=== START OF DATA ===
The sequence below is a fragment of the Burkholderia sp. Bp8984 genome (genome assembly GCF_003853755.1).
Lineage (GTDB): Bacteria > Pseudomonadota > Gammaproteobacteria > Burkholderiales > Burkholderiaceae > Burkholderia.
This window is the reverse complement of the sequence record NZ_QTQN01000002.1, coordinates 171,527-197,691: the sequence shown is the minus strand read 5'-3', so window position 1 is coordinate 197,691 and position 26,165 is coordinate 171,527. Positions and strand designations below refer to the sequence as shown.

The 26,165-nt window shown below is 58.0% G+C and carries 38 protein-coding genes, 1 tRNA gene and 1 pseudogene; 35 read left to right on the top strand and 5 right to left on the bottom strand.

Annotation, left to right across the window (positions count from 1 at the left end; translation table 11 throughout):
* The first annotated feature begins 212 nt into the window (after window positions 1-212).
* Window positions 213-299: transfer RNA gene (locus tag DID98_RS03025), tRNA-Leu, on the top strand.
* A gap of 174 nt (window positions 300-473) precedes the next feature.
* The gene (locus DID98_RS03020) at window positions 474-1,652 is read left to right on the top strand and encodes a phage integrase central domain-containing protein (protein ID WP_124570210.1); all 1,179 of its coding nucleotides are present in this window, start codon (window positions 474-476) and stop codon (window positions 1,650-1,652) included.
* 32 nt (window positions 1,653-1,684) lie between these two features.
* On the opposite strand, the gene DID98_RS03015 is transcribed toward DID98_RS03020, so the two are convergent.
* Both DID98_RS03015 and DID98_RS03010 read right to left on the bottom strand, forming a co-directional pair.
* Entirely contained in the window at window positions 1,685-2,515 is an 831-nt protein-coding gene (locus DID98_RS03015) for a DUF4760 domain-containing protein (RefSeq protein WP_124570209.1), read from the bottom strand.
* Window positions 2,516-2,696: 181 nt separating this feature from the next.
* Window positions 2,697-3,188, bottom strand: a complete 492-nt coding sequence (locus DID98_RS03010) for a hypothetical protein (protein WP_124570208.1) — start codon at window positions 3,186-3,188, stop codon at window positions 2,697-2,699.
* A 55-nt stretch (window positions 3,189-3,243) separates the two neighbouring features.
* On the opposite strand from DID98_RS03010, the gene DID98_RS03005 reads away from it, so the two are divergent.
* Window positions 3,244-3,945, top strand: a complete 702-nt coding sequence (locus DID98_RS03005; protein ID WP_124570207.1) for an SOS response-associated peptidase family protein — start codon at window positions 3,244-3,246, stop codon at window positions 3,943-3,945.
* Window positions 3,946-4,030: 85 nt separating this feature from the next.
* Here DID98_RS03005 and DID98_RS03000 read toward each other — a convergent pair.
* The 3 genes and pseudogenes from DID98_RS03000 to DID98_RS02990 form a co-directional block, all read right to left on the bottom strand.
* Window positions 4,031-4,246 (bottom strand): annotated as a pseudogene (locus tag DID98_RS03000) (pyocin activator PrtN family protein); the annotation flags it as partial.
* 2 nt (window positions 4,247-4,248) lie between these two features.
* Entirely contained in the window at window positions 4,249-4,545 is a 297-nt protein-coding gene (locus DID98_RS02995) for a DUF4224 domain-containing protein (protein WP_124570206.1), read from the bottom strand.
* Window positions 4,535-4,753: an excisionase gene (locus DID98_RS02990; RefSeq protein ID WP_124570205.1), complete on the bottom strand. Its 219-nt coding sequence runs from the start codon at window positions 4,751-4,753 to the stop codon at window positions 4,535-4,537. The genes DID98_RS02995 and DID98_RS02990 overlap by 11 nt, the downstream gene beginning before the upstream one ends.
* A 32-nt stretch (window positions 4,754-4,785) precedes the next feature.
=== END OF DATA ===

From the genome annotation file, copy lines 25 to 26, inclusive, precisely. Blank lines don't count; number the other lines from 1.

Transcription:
* Window positions 4,535-4,753: an excisionase gene (locus DID98_RS02990; RefSeq protein ID WP_124570205.1), complete on the bottom strand. Its 219-nt coding sequence runs from the start codon at window positions 4,751-4,753 to the stop codon at window positions 4,535-4,537. The genes DID98_RS02995 and DID98_RS02990 overlap by 11 nt, the downstream gene beginning before the upstream one ends.
* A 32-nt stretch (window positions 4,754-4,785) precedes the next feature.